We were no longer doing just the design work we felt a personal connection to, we were doing purely commercial work in the most literal sense.
It took some time to fully embrace the idea of being professional artists that create art that doesn't interest us, but the increasingly larger paychecks certainly helped.
Boredwalk isn't about following our creative muse.
It's about creating a quality product that capitalizes on current trends.
It's about paying our bills, creating a growing business that enables us to create good jobs for our employees.
It's about delivering customers what THEY want (even if it's not what interests us).
We'll always have Ex-Boyfriend as an artistic outlet, but having a second line that's more trend-oriented allows us to resist any temptation to change Ex-Boyfriend to satisfy passing trends.
Ex-Boyfriend will always make us some money, but the bulk of our income comes from Boredwalk these days.
Not being tied to our personal taste for our second line makes it easy to adapt this line to suit trends and capitalize most effectively on our design skills no matter where the fashion zeitgeist takes us.
Do you have what it takes to run a serious business?
At the end of the day, Matt and I are good at a lot of things that have nothing to do with how we feel about the design work we are doing.
We're good at spotting, emulating and capitalizing on trends.
At our core, we're good designers.
If you want a unicorn shirt, we're going to create a really well-executed unicorn design, even if we have zero personal interest in unicorns.
We'll combine just the right leading, kerning, and typefaces with graphic iconography that's on point and screams “gotta have it!”
Whether we're catering to a neo-grunge look or a retro athletic aesthetic, we know how to execute great design.
We're passionate about high quality prints and know how to operate an efficient, well organized warehouse, ensuring that orders ship on time and accurately.
(Stacks of printed shirts ready to be packed up and sacks of outgoing orders wating for USPS)
Boredwalk ultimately allowed us to take our once-home-based hobby from a spare room in our Baltimore row house to our very own busy warehouse just outside of downtown Los Angeles, where shipping companies like USPS and FedEx haul away sacks full of online orders from our premises every single weekday.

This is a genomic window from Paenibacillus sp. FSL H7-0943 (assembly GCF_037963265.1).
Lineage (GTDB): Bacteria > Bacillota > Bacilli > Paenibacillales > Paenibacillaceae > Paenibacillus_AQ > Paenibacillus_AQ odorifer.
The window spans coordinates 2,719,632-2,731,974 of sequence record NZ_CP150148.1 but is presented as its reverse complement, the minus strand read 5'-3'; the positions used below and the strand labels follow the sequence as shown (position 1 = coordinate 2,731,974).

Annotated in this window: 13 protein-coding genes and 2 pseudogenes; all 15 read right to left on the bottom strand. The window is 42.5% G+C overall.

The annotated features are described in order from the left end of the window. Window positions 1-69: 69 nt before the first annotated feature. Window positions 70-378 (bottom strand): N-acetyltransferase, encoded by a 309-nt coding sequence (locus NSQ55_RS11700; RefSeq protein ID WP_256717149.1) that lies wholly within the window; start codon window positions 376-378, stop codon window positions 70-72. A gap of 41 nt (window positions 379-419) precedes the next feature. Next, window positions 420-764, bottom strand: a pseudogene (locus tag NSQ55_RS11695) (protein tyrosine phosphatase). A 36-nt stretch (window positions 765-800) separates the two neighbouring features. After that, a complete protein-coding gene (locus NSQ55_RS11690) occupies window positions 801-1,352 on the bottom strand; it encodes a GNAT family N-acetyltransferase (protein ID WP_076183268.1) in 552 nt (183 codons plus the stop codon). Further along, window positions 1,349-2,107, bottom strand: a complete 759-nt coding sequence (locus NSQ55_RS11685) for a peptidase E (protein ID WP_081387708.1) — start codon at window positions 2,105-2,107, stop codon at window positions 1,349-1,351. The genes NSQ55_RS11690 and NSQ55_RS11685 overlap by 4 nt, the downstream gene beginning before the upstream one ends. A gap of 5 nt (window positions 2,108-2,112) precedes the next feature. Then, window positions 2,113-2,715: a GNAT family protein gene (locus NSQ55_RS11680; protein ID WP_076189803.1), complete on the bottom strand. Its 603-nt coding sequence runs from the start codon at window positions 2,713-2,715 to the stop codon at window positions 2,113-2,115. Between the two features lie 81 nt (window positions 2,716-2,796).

The ugly truth that comes with running your own creative business
No job is going to be perfect.
I left a career in the IT industry to do something creative alongside my partner and best friend.
Just like before, I get up every day and go into work and deal with stuff that can be annoying, stressful, and frustrating.
I deal with headaches from suppliers, counterfeiters, shipping services, etc. every week.
I don't have a boss to answer to, but if I want to make money, the public is my boss.[clickToTweet tweet=”‘I don't have a boss to answer to, but if I want to make money in my biz, the public is my boss'” quote=”‘As a creative business owner, I don't have a boss to answer to, but if I want to make money, the public is my boss' – Meredith Erin of Boredwalk”]
Whether they want to wear shirts featuring flamingos or faeries, it's my job to make the best version of that – and that's okay.
I get to do these things alongside my most favorite person on the planet, and I like knowing that if I do a good job I get rewarded – something I couldn't always be sure of when I worked in the corporate world.
The holy grail of design advice for makers who want to make sales
Create your products with intention.
When I see other would-be creative entrepreneurs struggling with a lack of sales and scratching their heads as to why, I always want to ask them:
“What made you think there was a market for that? Is this something you like making, or is this something you have objective evidence of being something people want to buy?”
Most of us start off with the mistake that the stuff we like is the stuff that other people want to buy.
Some of us get lucky and that happens to be true, but it's less common than you might think.
For the rest of us, we have to make a choice.
Do we want to be entrepreneurs or do we want to be hobbyists?
If the answer is the former, it's time to let go of what you want to sell and start getting obsessed with answering one question:
“What do people want to buy?”
About the author:
Meredith Erin runs 2 clothing lines (Boredwalk and Ex-Boyfriend) and a print-on-demand service with her business partner and husband Matt Snow. When they're not busy designing clothing and accessories, they're usually busy getting creative in the kitchen, outdoors enjoying the California sunshine, or playing with their two cats.